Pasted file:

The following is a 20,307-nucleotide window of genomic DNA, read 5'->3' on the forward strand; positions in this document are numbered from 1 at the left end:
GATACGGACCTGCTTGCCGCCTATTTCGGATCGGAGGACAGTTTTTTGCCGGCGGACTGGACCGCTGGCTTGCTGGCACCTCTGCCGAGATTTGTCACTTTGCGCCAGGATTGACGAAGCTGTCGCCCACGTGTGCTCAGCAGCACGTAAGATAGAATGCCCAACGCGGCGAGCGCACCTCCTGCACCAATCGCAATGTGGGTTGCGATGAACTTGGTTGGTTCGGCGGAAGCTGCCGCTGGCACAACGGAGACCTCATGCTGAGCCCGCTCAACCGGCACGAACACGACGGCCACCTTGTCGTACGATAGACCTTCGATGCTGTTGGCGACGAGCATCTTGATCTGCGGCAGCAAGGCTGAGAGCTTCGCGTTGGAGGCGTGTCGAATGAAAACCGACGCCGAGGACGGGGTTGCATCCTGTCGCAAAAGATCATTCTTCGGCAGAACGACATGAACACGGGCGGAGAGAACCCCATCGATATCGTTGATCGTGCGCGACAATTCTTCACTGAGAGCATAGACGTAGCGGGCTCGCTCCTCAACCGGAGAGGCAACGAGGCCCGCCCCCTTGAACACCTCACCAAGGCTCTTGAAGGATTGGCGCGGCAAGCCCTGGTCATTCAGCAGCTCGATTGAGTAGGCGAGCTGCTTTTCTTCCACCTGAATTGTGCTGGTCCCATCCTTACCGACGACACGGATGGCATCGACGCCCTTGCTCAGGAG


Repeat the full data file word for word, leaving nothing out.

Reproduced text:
The following is a 20,307-nucleotide window of genomic DNA, read 5'->3' on the forward strand; positions in this document are numbered from 1 at the left end:
GATACGGACCTGCTTGCCGCCTATTTCGGATCGGAGGACAGTTTTTTGCCGGCGGACTGGACCGCTGGCTTGCTGGCACCTCTGCCGAGATTTGTCACTTTGCGCCAGGATTGACGAAGCTGTCGCCCACGTGTGCTCAGCAGCACGTAAGATAGAATGCCCAACGCGGCGAGCGCACCTCCTGCACCAATCGCAATGTGGGTTGCGATGAACTTGGTTGGTTCGGCGGAAGCTGCCGCTGGCACAACGGAGACCTCATGCTGAGCCCGCTCAACCGGCACGAACACGACGGCCACCTTGTCGTACGATAGACCTTCGATGCTGTTGGCGACGAGCATCTTGATCTGCGGCAGCAAGGCTGAGAGCTTCGCGTTGGAGGCGTGTCGAATGAAAACCGACGCCGAGGACGGGGTTGCATCCTGTCGCAAAAGATCATTCTTCGGCAGAACGACATGAACACGGGCGGAGAGAACCCCATCGATATCGTTGATCGTGCGCGACAATTCTTCACTGAGAGCATAGACGTAGCGGGCTCGCTCCTCAACCGGAGAGGCAACGAGGCCCGCCCCCTTGAACACCTCACCAAGGCTCTTGAAGGATTGGCGCGGCAAGCCCTGGTCATTCAGCAGCTCGATTGAGTAGGCGAGCTGCTTTTCTTCCACCTGAATTGTGCTGGTCCCATCCTTACCGACGACACGGATGGCATCGACGCCCTTGCTCAGGAG